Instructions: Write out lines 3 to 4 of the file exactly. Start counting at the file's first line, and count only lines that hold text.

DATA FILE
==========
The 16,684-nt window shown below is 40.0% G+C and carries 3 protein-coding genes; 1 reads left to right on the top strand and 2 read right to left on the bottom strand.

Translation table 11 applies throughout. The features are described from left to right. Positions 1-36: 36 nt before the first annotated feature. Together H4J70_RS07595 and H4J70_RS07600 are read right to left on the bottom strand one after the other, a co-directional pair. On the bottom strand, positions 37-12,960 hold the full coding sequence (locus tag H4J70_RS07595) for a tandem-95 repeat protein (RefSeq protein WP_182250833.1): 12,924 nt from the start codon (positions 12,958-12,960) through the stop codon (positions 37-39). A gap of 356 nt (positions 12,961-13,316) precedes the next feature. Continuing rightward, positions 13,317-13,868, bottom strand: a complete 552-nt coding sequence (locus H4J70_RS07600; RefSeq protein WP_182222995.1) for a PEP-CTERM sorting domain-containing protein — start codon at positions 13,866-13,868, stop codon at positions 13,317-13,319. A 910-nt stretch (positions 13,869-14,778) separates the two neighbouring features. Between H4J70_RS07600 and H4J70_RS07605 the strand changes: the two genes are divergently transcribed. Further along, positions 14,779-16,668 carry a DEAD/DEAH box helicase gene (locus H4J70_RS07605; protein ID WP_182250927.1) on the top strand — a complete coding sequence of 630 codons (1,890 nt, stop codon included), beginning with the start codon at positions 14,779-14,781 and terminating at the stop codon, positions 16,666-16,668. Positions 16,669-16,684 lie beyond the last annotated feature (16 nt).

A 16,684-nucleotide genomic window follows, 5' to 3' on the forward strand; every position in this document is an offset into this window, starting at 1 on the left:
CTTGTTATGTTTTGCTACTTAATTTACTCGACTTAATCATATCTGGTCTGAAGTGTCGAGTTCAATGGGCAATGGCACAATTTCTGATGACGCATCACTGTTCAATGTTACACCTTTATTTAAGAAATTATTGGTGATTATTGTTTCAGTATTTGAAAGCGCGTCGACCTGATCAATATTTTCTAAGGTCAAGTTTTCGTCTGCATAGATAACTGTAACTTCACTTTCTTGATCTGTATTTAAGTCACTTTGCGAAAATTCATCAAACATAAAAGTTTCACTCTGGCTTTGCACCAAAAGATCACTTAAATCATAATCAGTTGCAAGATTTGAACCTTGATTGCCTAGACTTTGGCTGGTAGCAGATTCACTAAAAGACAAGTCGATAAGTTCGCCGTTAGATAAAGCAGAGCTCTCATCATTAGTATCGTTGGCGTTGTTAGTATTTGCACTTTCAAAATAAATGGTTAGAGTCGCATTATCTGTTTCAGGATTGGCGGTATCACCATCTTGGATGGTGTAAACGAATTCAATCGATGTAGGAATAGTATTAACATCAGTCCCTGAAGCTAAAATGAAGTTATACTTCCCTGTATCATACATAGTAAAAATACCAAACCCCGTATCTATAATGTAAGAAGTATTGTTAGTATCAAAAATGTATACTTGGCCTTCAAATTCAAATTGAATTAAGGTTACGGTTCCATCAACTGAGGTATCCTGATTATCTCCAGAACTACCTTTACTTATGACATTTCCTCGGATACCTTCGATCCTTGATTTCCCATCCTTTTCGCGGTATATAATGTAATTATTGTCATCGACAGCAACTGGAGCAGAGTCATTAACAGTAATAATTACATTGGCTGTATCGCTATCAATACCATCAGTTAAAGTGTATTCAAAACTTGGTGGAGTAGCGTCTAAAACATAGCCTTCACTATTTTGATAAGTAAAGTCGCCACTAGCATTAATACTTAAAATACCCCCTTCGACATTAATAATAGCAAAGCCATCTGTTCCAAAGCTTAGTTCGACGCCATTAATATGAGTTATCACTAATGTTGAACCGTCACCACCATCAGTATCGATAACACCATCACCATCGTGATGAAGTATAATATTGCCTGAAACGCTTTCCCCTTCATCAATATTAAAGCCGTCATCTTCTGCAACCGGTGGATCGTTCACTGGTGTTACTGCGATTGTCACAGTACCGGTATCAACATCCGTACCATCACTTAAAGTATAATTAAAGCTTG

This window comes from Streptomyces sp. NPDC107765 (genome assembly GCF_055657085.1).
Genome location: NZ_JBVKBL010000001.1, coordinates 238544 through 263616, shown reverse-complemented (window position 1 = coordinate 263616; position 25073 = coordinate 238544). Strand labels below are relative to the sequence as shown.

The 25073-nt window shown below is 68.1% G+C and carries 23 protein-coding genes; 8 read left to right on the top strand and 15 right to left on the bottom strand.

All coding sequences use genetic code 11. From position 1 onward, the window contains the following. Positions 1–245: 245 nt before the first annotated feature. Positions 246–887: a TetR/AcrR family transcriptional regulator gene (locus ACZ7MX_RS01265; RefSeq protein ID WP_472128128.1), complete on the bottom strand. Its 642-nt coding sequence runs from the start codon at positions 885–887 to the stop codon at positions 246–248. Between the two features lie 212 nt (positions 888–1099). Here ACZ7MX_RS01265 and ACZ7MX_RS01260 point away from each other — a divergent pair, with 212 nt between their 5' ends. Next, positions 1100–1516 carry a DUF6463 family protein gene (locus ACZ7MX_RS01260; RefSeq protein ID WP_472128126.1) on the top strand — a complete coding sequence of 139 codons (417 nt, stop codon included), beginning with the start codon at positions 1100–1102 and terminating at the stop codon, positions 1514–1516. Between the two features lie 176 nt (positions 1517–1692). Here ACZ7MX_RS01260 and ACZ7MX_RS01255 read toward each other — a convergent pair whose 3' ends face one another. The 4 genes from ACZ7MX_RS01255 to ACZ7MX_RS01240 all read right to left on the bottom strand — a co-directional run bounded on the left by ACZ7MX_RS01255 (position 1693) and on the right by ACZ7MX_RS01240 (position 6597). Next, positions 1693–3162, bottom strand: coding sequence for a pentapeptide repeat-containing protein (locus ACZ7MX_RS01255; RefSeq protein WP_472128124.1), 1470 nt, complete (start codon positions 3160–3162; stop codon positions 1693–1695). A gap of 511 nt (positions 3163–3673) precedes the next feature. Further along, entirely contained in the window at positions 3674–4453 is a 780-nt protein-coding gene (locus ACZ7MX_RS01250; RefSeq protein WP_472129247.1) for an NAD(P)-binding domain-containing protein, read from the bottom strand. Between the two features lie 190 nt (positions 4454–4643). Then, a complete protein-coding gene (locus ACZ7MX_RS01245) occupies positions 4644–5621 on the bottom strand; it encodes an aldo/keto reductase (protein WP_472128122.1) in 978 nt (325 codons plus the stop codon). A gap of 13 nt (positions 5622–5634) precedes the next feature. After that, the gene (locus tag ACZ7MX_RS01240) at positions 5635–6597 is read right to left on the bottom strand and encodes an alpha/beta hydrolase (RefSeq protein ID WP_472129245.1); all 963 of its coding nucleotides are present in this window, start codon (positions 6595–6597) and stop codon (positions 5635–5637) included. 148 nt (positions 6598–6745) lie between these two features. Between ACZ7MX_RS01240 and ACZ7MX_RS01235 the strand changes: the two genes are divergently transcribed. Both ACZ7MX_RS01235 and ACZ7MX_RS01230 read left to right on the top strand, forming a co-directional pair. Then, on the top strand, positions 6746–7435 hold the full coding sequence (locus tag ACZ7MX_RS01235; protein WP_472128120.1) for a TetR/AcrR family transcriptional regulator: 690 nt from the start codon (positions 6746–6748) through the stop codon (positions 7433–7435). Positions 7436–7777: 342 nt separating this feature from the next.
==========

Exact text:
A 16,684-nucleotide genomic window follows, 5' to 3' on the forward strand; every position in this document is an offset into this window, starting at 1 on the left:
CTTGTTATGTTTTGCTACTTAATTTACTCGACTTAATCATATCTGGTCTGAAGTGTCGAGTTCAATGGGCAATGGCACAATTTCTGATGACGCATCACTGTTCAATGTTACACCTTTATTTAAGAAATTATTGGTGATTATTGTTTCAGTATTTGAAAGCGCGTCGACCTGATCAATATTTTCTAAGGTCAAGTTTTCGTCTGCATAGATAACTGTAACTTCACTTTCTTGATCTGTATTTAAGTCACTTTGCGAAAATTCATCAAACATAAAAGTTTCACTCTGGCTTTGCACCAAAAGATCACTTAAATCATAATCAGTTGCAAGATTTGAACCTTGATTGCCTAGACTTTGGCTGGTAGCAGATTCACTAAAAGACAAGTCGATAAGTTCGCCGTTAGATAAAGCAGAGCTCTCATCATTAGTATCGTTGGCGTTGTTAGTATTTGCACTTTCAAAATAAATGGTTAGAGTCGCATTATCTGTTTCAGGATTGGCGGTATCACCATCTTGGATGGTGTAAACGAATTCAATCGATGTAGGAATAGTATTAACATCAGTCCCTGAAGCTAAAATGAAGTTATACTTCCCTGTATCATACATAGTAAAAATACCAAACCCCGTATCTATAATGTAAGAAGTATTGTTAGTATCAAAAATGTATACTTGGCCTTCAAATTCAAATTGAATTAAGGTTACGGTTCCATCAACTGAGGTATCCTGATTATCTCCAGAACTACCTTTACTTATGACATTTCCTCGGATACCTTCGATCCTTGATTTCCCATCCTTTTCGCGGTATATAATGTAATTATTGTCATCGACAGCAACTGGAGCAGAGTCATTAACAGTAATAATTACATTGGCTGTATCGCTATCAATACCATCAGTTAAAGTGTATTCAAAACTTGGTGGAGTAGCGTCTAAAACATAGCCTTCACTATTTTGATAAGTAAAGTCGCCACTAGCATTAATACTTAAAATACCCCCTTCGACATTAATAATAGCAAAGCCATCTGTTCCAAAGCTTAGTTCGACGCCATTAATATGAGTTATCACTAATGTTGAACCGTCACCACCATCAGTATCGATAACACCATCACCATCGTGATGAAGTATAATATTGCCTGAAACGCTTTCCCCTTCATCAATATTAAAGCCGTCATCTTCTGCAACCGGTGGATCGTTCACTGGTGTTACTGCGATTGTCACAGTACCGGTATCAACATCCGTACCATCACTTAAAGTATAATTAAAGCTTG